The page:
Now we need a trackable state variable for the current term. It should be initialized to the fall term. We're going to need the term state in both the selector and the list of courses, so we'll create the state in CourseList:

const CourseList = ({ courses }) => {
  const [term, setTerm] = useState('Fall');
  return (
    <React.Fragment>
      <TermSelector />
      <Button.Group>
        { courses.map(course => <Course key={ course.id } course={ course } />) }
      </Button.Group>
    </React.Fragment>
  );
};

We can filter the courses by term like this:

const termCourses = courses.filter(course => term === getCourseTerm(course));

We use this list to make the course buttons.

const CourseList = ({ courses }) => {
  const [term, setTerm] = useState('Fall');
  const termCourses = courses.filter(course => term === getCourseTerm(course));
  
  return (
    <React.Fragment>
      <TermSelector />
      <Button.Group>
        { termCourses.map(course =>
           <Course key={ course.id } course={ course } />) }
      </Button.Group>
    </React.Fragment>
  );
};

If you run this, you should see only fall courses. If you change the initial value to 'Winter' or 'Spring', you should see only those courses. Make sure that's true.

Now we'd like to highlight the current term. That means we need to pass the term as a property to the term selector.

const CourseList = ({ courses }) => {
  const [term, setTerm] = useState('Fall');
  const termCourses = courses.filter(course => term === getCourseTerm(course));
  return (
    <React.Fragment>
      <TermSelector term={ term } />
      <Button.Group>
        { termCourses.map(course => <Course key={ course.id } course={ course } />) }
      </Button.Group>
    </React.Fragment>
  );
};

Then we change the term selector to highlight the selected button. In rbx, the color prop can be used to highlight a button. The color success is a nice green, so we'll use that. Since we will want to do the same thing with the course buttons, we'll make a function to return success when passed a true value, and null otherwise. React ignores props with null values.

const buttonColor = selected => (
  selected ? 'success' : null
);

Now we can change the term selector to highlight just the selected term this way:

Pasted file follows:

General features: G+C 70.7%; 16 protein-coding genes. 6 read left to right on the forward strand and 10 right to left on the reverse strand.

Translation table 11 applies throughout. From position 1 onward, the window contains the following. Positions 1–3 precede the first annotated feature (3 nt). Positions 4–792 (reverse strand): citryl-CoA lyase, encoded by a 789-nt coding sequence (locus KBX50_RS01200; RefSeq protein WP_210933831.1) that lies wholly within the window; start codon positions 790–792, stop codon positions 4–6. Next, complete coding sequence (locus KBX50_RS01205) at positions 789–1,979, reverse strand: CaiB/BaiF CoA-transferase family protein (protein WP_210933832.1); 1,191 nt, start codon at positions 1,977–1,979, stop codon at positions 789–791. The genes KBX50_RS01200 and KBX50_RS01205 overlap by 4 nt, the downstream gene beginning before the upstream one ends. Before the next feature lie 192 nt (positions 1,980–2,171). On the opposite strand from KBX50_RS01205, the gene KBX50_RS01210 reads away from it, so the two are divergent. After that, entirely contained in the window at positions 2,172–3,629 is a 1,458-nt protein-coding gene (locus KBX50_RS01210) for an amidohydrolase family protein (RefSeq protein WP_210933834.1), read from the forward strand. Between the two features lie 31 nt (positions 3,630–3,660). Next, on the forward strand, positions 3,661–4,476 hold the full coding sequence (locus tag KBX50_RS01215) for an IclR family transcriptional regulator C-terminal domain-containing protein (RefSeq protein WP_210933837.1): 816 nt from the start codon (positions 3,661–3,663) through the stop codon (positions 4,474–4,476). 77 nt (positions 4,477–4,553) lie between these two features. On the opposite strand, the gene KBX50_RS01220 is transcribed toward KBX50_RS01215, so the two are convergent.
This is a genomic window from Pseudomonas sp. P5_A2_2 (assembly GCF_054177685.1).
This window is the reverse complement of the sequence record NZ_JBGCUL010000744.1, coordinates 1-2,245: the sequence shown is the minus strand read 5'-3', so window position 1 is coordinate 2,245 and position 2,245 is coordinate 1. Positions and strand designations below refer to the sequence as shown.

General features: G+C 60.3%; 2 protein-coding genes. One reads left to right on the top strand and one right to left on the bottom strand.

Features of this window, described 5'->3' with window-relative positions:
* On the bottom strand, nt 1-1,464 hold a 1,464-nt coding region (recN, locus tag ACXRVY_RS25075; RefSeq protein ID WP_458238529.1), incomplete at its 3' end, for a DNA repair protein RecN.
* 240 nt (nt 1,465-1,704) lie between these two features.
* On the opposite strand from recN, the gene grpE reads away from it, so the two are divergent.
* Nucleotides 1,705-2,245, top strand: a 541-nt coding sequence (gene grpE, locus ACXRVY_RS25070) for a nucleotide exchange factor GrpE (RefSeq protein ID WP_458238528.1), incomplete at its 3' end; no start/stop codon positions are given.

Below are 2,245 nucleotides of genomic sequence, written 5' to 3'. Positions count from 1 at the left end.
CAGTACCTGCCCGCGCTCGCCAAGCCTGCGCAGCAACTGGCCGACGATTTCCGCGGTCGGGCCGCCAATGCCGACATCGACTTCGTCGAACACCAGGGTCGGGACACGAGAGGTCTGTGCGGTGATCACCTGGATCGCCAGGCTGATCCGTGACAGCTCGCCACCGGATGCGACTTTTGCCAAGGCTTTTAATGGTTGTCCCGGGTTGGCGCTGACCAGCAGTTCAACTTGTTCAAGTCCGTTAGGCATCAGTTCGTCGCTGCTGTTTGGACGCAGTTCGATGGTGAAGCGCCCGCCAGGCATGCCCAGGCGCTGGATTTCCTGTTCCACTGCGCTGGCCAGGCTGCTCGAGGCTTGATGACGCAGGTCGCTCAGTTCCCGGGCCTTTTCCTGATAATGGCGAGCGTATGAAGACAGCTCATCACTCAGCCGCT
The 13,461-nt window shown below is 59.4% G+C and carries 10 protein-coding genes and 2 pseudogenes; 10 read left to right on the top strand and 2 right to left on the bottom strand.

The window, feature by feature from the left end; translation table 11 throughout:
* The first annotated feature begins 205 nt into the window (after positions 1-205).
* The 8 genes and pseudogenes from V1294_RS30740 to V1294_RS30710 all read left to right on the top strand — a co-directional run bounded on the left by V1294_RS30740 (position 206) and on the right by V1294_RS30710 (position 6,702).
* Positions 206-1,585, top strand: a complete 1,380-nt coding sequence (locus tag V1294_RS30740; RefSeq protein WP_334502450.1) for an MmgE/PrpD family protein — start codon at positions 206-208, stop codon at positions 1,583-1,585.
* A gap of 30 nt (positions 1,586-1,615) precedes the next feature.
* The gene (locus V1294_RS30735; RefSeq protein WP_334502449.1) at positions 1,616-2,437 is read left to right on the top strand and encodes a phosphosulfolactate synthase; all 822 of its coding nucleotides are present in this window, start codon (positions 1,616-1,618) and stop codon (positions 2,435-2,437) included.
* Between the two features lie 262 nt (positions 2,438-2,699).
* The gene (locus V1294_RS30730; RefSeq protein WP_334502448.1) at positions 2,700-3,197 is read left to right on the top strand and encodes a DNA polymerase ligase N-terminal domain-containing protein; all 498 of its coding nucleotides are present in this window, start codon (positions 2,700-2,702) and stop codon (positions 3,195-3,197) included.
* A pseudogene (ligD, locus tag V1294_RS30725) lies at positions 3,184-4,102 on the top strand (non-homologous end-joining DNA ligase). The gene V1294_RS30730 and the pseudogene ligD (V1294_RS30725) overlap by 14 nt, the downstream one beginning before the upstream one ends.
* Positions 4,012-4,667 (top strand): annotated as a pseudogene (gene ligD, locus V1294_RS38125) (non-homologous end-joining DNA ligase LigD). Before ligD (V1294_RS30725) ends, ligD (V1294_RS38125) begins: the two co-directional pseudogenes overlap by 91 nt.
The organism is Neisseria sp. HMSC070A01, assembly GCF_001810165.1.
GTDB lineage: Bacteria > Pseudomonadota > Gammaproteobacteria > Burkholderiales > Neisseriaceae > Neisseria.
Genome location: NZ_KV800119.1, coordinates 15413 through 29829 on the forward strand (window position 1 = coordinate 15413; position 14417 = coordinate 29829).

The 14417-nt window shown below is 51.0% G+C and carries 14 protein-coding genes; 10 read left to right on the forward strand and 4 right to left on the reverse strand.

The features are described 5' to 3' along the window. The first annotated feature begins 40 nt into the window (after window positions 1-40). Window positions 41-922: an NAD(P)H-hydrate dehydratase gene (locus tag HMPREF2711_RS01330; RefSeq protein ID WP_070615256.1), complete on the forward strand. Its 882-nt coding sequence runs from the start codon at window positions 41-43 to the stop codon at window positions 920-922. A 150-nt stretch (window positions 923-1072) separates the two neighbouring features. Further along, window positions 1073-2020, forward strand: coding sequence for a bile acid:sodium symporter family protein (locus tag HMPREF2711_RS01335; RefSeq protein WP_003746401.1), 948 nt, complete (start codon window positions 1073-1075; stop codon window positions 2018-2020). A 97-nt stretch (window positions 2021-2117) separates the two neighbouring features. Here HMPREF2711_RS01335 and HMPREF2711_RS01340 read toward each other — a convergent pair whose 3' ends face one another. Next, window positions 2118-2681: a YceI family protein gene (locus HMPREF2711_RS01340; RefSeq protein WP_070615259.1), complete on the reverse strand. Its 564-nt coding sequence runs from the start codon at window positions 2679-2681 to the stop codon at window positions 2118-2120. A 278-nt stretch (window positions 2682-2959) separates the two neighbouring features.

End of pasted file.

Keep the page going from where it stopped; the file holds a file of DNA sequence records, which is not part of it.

const TermSelector = ({ term }) => (
  <Button.Group hasAddons>
  { Object.values(terms)
      .map(value => 
        <Button key={value}
          color={ buttonColor(value === term) }
          >
          { value }
        </Button>
      )
  }
  </Button.Group>
);

With this code in place, the button that matches term and only that button should be highlighted.

Now let's implement clicking on a term button to select the term. To do that, we need to pass setTerm to the term selector. We could do that with a second attribute, but I prefer to keep related values together. So we'll make and pass an object with term and setTerm bundled together. We could package them in an object like this:

{ term: term, setTerm: setTerm }

Because code like this comes up all the time, in EcmaScript 2015 it can be abbreviated to

{ term, setTerm }

So we can pass a state object with both values to the TermSelector component this way:

<TermSelector state={ { term, setTerm } } />

The outer braces tell JSX to insert a value. The inner braces make the state object.

Putting this all together gives:

const CourseList = ({ courses }) => {
  const [term, setTerm] = useState('Fall');
  const termCourses = courses.filter(course => term === getCourseTerm(course));
  return (
    <React.Fragment>
      <TermSelector state={ { term, setTerm } } />
      <Button.Group>
        { termCourses.map(course
          => <Course key={ course.id } course={ course } state={ { term, setTerm } } />) }
      </Button.Group>
    </React.Fragment>
  );
};

We need to change the term selector to take a term state object, rather than a term, and add an onClick function to each button that sets the term with the appropriate value when that button is clicked.

const TermSelector = ({ state }) => (
  <Button.Group hasAddons>
  { Object.values(terms)
      .map(value => 
        <Button key={value}
          color={ buttonColor(value === state.term) }
          onClick={ () => state.setTerm(value) }
          >
          { value }
        </Button>
      )
  }
  </Button.Group>
);

More on event handlers.

We finished the term filtering part of our slice! Clicking a term button should now instantly make that button highlight and all course buttons not for that term disappear.

CodePen

See the Pen CourseSchedule Term Filtering by Chris Riesbeck (@criesbeck) on CodePen.

Filtering by course conflicts

The other thing we want to do is show course conflicts. We'll do that by disabling all course buttons that conflict with courses selected so far.

To do that, we need a trackable state variable for the list of currently selected courses. That's easy.

const [selected, setSelected] = useState([]);

setSelected() isn't the most convenient function to pass to our course buttons. Selecting the button for a course needs to add that course to the list. De-selecting it should remove the course from the list. This is called toggling. So we should pass a function that makes toggling easy.

We have to be careful here. We do NOT want to modify the array of selected items. State values should be immutable. I.e., they should never be directly or destructively modified. New states should be constructed instead. We can do that here by using concat() to create an array with a new element, and filter() to create an array without an element, using code like this: